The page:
“I never use doors no mores. I never use stairs, just trees.”
This is the second part of my lesson plan to help students come up with, develop plans for, and talk about their ambitions. I wrote about the first half of the plan here, which looked at an expert speaker performing the task* and then asked students to break down both his language and thinking about ambitions, and begin to think about their own. This lesson looks at developing those ideas further into real plans.
Questions for planning
We had a lot to get through, so we started without warmer, and got straight down to reminding ourselves about what Samir from Sweden had said yesterday about his ambitions (giving the students a fourth exposure to the listening). Together we made a brief list of his six ambitions on the board, and then worked on some questions to help Samir achieve his plan to travel the world (“Where do you want to go?”, “How will you afford it?”). This was done with a bit of prompting from me (it may help to write question words on the board at this stage). Once we had four or five good questions on the board to serve as models, I divided the class into 5 groups to work on questions to help Samir develop his other ambitions.
Once this was completed I played the role of Samir and had the groups ask their questions. This was done with a fairly loose instruction to students to note down any language that I used that they thought might be useful for them. It strikes me here that to reinforce this, I could get students to rehearse what I’d said to each other in order to try to fix the language a little more, but I didn’t actually do this in the lesson.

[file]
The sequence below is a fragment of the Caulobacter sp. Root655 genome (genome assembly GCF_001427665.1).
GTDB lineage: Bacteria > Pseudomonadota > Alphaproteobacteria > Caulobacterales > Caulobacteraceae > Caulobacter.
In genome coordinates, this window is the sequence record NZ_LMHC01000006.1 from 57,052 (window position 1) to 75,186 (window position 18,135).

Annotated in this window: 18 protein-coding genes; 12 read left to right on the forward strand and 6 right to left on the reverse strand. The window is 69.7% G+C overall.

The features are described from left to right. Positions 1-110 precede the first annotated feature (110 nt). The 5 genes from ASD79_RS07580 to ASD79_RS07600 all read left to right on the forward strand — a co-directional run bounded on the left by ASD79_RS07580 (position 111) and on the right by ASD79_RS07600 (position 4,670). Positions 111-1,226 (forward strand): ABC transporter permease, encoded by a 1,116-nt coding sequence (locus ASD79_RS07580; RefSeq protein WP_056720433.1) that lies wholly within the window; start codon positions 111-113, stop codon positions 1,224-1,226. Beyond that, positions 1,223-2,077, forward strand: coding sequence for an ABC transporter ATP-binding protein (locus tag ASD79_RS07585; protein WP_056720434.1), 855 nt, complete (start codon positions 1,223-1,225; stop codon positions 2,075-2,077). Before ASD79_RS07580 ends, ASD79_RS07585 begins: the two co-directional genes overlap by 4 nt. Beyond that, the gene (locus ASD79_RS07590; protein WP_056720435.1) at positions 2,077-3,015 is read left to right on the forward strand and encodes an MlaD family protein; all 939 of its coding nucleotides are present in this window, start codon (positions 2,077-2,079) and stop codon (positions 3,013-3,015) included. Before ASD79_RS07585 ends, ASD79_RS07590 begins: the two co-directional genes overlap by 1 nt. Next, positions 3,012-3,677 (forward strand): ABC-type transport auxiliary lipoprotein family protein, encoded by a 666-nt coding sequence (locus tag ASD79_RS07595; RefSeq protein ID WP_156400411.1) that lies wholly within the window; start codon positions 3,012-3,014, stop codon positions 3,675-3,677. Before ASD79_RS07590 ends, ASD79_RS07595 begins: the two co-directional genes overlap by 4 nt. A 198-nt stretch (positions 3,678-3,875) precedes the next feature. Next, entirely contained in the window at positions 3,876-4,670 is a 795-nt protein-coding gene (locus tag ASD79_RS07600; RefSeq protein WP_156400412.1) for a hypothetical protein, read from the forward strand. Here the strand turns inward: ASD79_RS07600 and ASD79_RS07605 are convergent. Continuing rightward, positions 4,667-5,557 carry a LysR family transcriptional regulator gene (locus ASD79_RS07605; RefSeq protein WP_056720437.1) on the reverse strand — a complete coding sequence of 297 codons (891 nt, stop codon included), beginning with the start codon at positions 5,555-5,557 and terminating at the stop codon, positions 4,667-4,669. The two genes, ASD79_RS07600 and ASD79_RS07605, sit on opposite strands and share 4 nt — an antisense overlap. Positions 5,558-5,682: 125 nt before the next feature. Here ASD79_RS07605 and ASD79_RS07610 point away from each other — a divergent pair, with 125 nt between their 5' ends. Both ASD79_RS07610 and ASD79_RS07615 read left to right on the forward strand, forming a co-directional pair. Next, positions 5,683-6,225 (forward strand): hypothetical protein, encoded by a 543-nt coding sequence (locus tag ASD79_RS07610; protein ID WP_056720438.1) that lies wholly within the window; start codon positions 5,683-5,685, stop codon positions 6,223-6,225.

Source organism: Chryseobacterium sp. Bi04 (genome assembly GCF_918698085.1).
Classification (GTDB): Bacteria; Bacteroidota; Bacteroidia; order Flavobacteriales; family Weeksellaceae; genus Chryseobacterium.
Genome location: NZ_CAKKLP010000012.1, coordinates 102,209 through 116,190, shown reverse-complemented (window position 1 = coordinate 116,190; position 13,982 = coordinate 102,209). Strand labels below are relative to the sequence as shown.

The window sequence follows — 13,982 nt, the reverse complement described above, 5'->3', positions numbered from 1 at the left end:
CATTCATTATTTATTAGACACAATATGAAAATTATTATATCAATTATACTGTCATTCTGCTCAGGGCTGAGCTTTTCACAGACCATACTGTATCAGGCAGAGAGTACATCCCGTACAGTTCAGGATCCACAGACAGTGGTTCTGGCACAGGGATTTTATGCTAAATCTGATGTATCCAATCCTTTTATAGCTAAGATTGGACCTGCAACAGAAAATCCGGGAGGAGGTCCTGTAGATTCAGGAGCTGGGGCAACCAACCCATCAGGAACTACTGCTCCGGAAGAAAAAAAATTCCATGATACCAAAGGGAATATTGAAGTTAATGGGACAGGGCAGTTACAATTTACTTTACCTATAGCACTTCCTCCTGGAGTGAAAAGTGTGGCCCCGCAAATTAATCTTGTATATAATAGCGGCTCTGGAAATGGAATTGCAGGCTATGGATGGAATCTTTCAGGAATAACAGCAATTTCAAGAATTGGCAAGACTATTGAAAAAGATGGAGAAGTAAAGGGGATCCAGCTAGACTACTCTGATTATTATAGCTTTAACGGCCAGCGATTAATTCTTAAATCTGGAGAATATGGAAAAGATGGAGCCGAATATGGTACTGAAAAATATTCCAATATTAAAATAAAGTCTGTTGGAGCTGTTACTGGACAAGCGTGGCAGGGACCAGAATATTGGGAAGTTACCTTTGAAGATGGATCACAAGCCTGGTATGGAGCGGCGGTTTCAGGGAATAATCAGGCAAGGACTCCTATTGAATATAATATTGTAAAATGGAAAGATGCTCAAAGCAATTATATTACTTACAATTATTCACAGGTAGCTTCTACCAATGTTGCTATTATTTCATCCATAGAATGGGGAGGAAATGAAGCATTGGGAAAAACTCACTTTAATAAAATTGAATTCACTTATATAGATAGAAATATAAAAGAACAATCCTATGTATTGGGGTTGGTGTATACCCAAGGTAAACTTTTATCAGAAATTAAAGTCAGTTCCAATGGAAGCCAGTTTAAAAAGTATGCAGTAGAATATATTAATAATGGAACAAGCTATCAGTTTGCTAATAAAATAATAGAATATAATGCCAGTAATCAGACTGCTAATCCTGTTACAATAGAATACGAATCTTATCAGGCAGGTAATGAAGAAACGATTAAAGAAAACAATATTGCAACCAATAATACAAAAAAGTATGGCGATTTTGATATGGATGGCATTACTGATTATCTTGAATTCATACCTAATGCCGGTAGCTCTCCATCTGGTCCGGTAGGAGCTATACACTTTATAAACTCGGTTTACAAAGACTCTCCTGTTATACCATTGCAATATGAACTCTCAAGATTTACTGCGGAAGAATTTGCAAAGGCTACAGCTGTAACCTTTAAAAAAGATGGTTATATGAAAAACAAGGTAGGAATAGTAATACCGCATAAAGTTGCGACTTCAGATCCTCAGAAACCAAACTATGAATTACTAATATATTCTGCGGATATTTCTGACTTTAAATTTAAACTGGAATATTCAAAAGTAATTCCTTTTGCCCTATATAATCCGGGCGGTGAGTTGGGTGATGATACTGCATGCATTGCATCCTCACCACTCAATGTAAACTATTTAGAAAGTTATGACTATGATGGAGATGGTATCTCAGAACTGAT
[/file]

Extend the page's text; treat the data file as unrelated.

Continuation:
The final stage of the lesson was the one where I cast the students loose and let them try to develop each other’s ambitions. Students found someone that they wanted to talk to, and they told each other their ambitions from the other lesson. The other party then tried to ask questions in order to help that person develop a clear plan for achieving that ambition. After each ambition we changed partners in order to get some different ideas and listen to some different voices and communication styles.
After this, I wanted (well actually I didn’t want, I had) to assess students. I did this through a Kakao Talk speaking assignment (hat-tip @languagebubble). Students had to record a one minute voice note detailing two ambitions, and another talking about their plans to achieve them. This being a vaguely task-based assignment, the focus of the assessment was on how realistic and detailed the ambition and how practical the plans to achieve them.
In the end I didn’t have time to do the reflective part of the lesson, but I would very much like to have done. I think that the tendency of my learners is to do the tasks using whatever language that they have, and not to push themselves to learn anything new. Thus, I hoped to tie back in to the future language by asking learners to write a short piece detailing whether they had used the future forms, and if not, why not? As I said, we didn’t have time to do this, and I feel it may be slightly unfair to ask students to wrote this kind of thing in English. However, I am really interested in self-assessment and would like to know more about how it could be incorporated in class if anyone out there is into it.
And that is the end of my ambitions lesson. I hope you enjoyed it, and if you think it might be doable in your classroom please feel free to use it. If you do, I’d love to hear about how it went, and if there are any improvements you made. I’m sure many are necessary!
* The reference to tasks here is deliberate. While this lesson is not strictly task-based, it is at least inspired by my readings about task-based learning.